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Tuesday, February 12, 2013

Getting to Know Massaman Curry

By Carolyn Brown, MS, RD


I recently got home from a trip to Thailand. From the food to the Full Moon Party  it was an experience. Of course, what happens at the Full Moon party stays there (but… hello, Australians!).  Thai food, on the other hand, has made it back home and into my kitchen with the help of a Thai cooking class and a spunky chef named Pekan. I knew we were in great hands because pecans are my numero uno nut, but also because she believed in cooking wearing sequins, not aprons. True love.

Pekan’s restaurant, the Bamboo Hut, is a little gem on the island of Koh Phangon. Until meeting her, my friends and I were under-enthused by our experience with Thai food. I will save our food poisoning experience (4 people, 5 bouts) for another post, but it’s a good thing I’m a stickler for packing travel snacks. So our sequined chef put us to work peeling and dicing, following the recipes in her head.

We made Pad Thai and a few other typical plates, but the stand-out dish of the night, Massaman Curry, was brand new to me. If you’re new to curry, Massaman is a good one to start with — it’s mild and uses traditional Thai ingredients that your taste buds are probably semi-familiar with like lemongrass, Thai chilis (not spicy!), coconut milk and galangal (a really mild ginger-like root). I’ve been dreaming of that meal, and the beach, ever since.

The curry paste is some extra work and you can buy it pre-made but it keeps really well frozen. Lemongrass, galangal, kaffir lime leaves and shrimp paste are available at Asian market if not your local grocery store.

This recipe from Cholada Thai cuisine and the L.A. times is almost identical to Pekan’s – enjoy.


Massaman Curry with chicken

Serves 4


1 tablespoon vegetable oil

3 to 4 tablespoons Massaman curry paste (see recipe below)

1 (19-ounce) can coconut milk (the real deal coconut milk, unshaken so the cream rises to the top), divided

1 large potato, cut into 1-inch cubes

1 pound boneless, skinless chicken breast, cut into bite-size cubes

1 cup whole raw peanuts

1 tomato, cut into 1-inch cubes

2 teaspoons brown sugar or coconut palm sugar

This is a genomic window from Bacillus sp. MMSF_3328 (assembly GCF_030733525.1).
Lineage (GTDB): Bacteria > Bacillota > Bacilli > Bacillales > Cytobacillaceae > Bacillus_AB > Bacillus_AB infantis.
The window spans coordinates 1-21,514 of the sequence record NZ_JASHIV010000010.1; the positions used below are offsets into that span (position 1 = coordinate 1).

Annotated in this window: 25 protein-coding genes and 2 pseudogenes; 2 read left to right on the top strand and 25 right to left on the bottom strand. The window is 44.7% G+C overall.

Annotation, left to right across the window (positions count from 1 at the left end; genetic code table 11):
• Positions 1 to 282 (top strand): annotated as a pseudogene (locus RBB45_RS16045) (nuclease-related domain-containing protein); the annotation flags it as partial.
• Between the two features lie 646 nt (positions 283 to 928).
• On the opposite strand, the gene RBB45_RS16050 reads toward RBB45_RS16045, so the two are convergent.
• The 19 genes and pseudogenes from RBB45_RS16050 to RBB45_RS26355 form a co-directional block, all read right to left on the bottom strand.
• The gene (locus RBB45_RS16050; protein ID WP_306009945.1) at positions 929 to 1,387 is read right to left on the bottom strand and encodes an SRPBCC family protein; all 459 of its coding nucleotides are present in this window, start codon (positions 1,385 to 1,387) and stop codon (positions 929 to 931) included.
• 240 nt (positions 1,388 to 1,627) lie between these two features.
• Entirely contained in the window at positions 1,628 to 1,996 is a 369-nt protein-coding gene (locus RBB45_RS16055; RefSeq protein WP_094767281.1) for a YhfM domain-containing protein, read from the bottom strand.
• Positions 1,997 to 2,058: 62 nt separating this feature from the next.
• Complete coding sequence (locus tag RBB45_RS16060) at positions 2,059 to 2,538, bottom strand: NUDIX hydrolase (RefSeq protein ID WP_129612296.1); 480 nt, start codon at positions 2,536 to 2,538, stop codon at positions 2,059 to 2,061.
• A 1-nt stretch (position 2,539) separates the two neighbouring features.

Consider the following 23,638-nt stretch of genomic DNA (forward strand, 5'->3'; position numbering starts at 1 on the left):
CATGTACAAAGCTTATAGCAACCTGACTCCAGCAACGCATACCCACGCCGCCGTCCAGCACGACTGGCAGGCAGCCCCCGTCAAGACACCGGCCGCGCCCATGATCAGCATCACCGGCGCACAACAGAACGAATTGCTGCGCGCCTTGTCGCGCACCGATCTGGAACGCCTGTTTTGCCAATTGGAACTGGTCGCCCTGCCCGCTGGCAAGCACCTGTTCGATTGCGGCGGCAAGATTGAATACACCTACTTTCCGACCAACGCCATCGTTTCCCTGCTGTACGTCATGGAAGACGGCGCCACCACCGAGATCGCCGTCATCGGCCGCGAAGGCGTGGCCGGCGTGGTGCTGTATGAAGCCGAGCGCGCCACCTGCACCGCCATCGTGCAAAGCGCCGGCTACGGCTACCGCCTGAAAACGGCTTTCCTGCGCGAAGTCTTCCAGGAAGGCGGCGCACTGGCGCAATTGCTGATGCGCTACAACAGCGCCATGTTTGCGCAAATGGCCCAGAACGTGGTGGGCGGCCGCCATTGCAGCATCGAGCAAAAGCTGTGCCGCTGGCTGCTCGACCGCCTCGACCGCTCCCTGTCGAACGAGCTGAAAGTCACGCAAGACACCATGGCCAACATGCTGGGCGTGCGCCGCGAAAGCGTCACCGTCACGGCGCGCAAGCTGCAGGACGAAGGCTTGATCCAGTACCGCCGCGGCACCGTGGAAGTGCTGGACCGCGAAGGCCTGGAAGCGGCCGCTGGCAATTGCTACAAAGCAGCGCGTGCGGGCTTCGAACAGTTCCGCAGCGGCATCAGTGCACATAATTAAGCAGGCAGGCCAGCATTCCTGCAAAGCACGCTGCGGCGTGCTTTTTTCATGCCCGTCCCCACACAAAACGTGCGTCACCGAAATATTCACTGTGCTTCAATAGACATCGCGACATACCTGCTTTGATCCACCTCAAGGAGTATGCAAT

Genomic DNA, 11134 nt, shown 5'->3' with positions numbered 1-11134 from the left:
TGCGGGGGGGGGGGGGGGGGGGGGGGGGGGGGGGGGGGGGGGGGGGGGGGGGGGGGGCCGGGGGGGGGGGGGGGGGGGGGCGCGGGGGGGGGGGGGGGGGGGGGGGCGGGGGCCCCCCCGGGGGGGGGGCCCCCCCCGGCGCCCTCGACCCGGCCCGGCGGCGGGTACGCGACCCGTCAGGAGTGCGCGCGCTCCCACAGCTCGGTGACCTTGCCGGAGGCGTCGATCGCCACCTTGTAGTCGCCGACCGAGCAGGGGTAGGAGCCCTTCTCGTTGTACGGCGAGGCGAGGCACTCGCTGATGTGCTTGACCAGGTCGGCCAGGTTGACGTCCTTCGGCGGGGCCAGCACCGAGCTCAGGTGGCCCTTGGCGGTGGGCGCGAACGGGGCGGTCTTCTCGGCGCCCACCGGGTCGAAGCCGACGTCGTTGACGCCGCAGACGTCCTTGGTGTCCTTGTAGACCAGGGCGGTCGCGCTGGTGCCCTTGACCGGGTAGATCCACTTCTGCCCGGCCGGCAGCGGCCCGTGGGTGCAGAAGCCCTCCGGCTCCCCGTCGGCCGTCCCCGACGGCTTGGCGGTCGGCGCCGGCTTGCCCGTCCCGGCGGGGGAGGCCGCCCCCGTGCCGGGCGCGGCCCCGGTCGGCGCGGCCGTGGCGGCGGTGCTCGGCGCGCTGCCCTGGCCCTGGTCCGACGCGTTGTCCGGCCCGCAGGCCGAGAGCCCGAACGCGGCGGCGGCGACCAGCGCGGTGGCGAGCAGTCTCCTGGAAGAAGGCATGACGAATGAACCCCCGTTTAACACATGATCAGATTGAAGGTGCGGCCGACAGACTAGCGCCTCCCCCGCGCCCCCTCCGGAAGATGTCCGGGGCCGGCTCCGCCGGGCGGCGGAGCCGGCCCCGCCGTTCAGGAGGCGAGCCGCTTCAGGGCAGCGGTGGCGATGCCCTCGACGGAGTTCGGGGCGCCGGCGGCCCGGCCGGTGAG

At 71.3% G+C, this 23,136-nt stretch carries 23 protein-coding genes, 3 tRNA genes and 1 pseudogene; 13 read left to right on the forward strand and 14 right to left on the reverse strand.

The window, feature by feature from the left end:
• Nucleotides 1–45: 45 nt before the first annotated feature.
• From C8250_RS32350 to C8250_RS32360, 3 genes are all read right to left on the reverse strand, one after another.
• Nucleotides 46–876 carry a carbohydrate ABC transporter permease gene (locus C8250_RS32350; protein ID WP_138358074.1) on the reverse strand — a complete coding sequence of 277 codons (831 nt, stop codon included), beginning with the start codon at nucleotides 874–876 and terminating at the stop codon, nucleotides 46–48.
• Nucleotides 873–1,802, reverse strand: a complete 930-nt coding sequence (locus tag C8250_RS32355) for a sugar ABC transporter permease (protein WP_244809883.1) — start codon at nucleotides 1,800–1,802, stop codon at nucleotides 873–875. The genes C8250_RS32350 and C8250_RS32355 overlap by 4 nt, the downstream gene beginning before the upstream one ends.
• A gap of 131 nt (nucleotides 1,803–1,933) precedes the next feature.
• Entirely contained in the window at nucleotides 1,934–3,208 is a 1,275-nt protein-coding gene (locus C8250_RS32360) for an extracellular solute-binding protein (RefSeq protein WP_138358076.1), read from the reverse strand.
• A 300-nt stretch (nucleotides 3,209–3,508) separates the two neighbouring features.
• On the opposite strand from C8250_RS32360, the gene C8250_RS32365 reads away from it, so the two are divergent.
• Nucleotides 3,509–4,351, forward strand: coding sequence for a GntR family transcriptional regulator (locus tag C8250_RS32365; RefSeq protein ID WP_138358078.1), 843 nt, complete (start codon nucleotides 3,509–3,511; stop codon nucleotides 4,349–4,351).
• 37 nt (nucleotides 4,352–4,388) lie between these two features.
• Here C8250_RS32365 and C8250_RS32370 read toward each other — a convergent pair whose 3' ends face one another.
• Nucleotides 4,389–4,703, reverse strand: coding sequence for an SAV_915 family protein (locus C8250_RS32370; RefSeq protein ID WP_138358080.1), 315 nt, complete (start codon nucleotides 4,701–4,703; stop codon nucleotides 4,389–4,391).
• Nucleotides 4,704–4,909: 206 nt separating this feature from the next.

2 tablespoons fish sauce


1. In a large, heavy-bottom saucepan, heat the oil over medium heat until hot. Stir in the curry paste. Cook the curry paste, stirring frequently, until aromatic, 1 to 2 minutes.

2. Stir in the coconut cream (the thicker liquid at the top of the can). Simmer until the oil separates, 2 to 3 minutes.

3. Stir in the potato and cook, stirring frequently, until the potatoes just begin to soften, 7 to 10 minutes. Stir in the chicken and cook, stirring frequently, until the chicken cubes turn opaque on the outside, about 3 minutes.

4. Stir in the peanuts and tomato and remaining coconut milk. Simmer for a few minutes to marry the flavors.

5. Stir in the sugar and fish sauce. Simmer, stirring frequently, until the mixture darkens and the oil rises to the top, 15 to 20 minutes. If the sauce begins to thicken too much, stir in a little water as needed.

6. Remove from heat and serve immediately.


Massaman curry paste


1 teaspoon coriander seeds

1 1/2 teaspoons cumin seeds

1 1/2 teaspoons cardamom seeds

1 1/2 teaspoons grated nutmeg

1 1/2 teaspoons ground clove

10 dried Thai chiles, chopped (seed the chiles for less heat)

1 to 2 cloves garlic, chopped

4 ounces shallots (from 3 to 4 whole), peeled and chopped

2 ounces lemongrass (about 1/2 stalk), trimmed and chopped

1 thumb-size piece galangal, peeled and chopped

3/4 teaspoon chopped kaffir lime leaves

1 1/2 tablespoons shrimp paste


1. Toast the coriander and cumin seeds: In a small sauté pan, toast the seeds over medium heat until aromatic, 2 to 3 minutes. Shake the pan frequently to keep the seeds from burning on any sides. Remove from heat and grind the seeds, along with the cardamom seeds, in a spice grinder, coffee mill or using a mortar and pestle.

2. Transfer the ground seeds to a mortar and pestle or a food processor. Add the nutmeg, clove, chiles, garlic, shallot, lemongrass, galangal and kaffir lime leaves. Pound the ingredients until finely pulverized with no visible chile pieces. Add the shrimp paste and mash to combine. (If using a food processor, drizzle in a little water as needed to purée the ingredients to a paste.) This makes about 1¼ cups curry paste, more than is needed for the recipe. The paste can be made up to 2 weeks in advance, covered and refrigerated until needed.

Have you tried Massaman? Are you into curry? Any other favorite Thai dishes?

Posted by: Carolyn Brown, MS, RD at 11:05 am


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